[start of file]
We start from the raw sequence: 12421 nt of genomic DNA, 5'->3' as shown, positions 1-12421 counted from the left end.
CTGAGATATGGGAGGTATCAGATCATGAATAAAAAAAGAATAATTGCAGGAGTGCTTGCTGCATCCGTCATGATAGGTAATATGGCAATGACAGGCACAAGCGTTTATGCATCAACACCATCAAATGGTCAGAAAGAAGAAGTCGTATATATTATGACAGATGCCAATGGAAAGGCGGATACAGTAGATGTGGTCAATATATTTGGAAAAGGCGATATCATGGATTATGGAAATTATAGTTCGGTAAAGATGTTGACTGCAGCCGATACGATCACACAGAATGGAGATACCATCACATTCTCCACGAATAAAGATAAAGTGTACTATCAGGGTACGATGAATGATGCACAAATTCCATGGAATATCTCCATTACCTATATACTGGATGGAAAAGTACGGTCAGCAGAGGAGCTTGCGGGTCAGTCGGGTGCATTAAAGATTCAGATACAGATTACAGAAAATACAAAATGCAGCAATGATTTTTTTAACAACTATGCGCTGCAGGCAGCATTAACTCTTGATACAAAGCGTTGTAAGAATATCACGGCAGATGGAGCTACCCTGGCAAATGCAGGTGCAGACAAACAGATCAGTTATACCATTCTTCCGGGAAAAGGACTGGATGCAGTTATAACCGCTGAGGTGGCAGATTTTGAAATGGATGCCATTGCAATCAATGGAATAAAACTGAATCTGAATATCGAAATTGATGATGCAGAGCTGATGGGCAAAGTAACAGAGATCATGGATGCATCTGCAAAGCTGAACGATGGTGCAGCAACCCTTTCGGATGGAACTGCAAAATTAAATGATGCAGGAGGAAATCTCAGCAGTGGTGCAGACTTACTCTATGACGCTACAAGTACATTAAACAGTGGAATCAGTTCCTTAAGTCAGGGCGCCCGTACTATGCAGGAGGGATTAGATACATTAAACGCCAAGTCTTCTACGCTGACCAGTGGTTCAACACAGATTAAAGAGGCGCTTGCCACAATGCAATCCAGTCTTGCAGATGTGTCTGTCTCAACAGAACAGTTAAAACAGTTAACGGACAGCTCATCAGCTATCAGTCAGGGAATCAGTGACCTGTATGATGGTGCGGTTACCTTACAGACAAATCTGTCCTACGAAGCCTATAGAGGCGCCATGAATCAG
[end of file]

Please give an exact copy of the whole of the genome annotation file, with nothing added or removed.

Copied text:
We start from the raw sequence: 12421 nt of genomic DNA, 5'->3' as shown, positions 1-12421 counted from the left end.
CTGAGATATGGGAGGTATCAGATCATGAATAAAAAAAGAATAATTGCAGGAGTGCTTGCTGCATCCGTCATGATAGGTAATATGGCAATGACAGGCACAAGCGTTTATGCATCAACACCATCAAATGGTCAGAAAGAAGAAGTCGTATATATTATGACAGATGCCAATGGAAAGGCGGATACAGTAGATGTGGTCAATATATTTGGAAAAGGCGATATCATGGATTATGGAAATTATAGTTCGGTAAAGATGTTGACTGCAGCCGATACGATCACACAGAATGGAGATACCATCACATTCTCCACGAATAAAGATAAAGTGTACTATCAGGGTACGATGAATGATGCACAAATTCCATGGAATATCTCCATTACCTATATACTGGATGGAAAAGTACGGTCAGCAGAGGAGCTTGCGGGTCAGTCGGGTGCATTAAAGATTCAGATACAGATTACAGAAAATACAAAATGCAGCAATGATTTTTTTAACAACTATGCGCTGCAGGCAGCATTAACTCTTGATACAAAGCGTTGTAAGAATATCACGGCAGATGGAGCTACCCTGGCAAATGCAGGTGCAGACAAACAGATCAGTTATACCATTCTTCCGGGAAAAGGACTGGATGCAGTTATAACCGCTGAGGTGGCAGATTTTGAAATGGATGCCATTGCAATCAATGGAATAAAACTGAATCTGAATATCGAAATTGATGATGCAGAGCTGATGGGCAAAGTAACAGAGATCATGGATGCATCTGCAAAGCTGAACGATGGTGCAGCAACCCTTTCGGATGGAACTGCAAAATTAAATGATGCAGGAGGAAATCTCAGCAGTGGTGCAGACTTACTCTATGACGCTACAAGTACATTAAACAGTGGAATCAGTTCCTTAAGTCAGGGCGCCCGTACTATGCAGGAGGGATTAGATACATTAAACGCCAAGTCTTCTACGCTGACCAGTGGTTCAACACAGATTAAAGAGGCGCTTGCCACAATGCAATCCAGTCTTGCAGATGTGTCTGTCTCAACAGAACAGTTAAAACAGTTAACGGACAGCTCATCAGCTATCAGTCAGGGAATCAGTGACCTGTATGATGGTGCGGTTACCTTACAGACAAATCTGTCCTACGAAGCCTATAGAGGCGCCATGAATCAG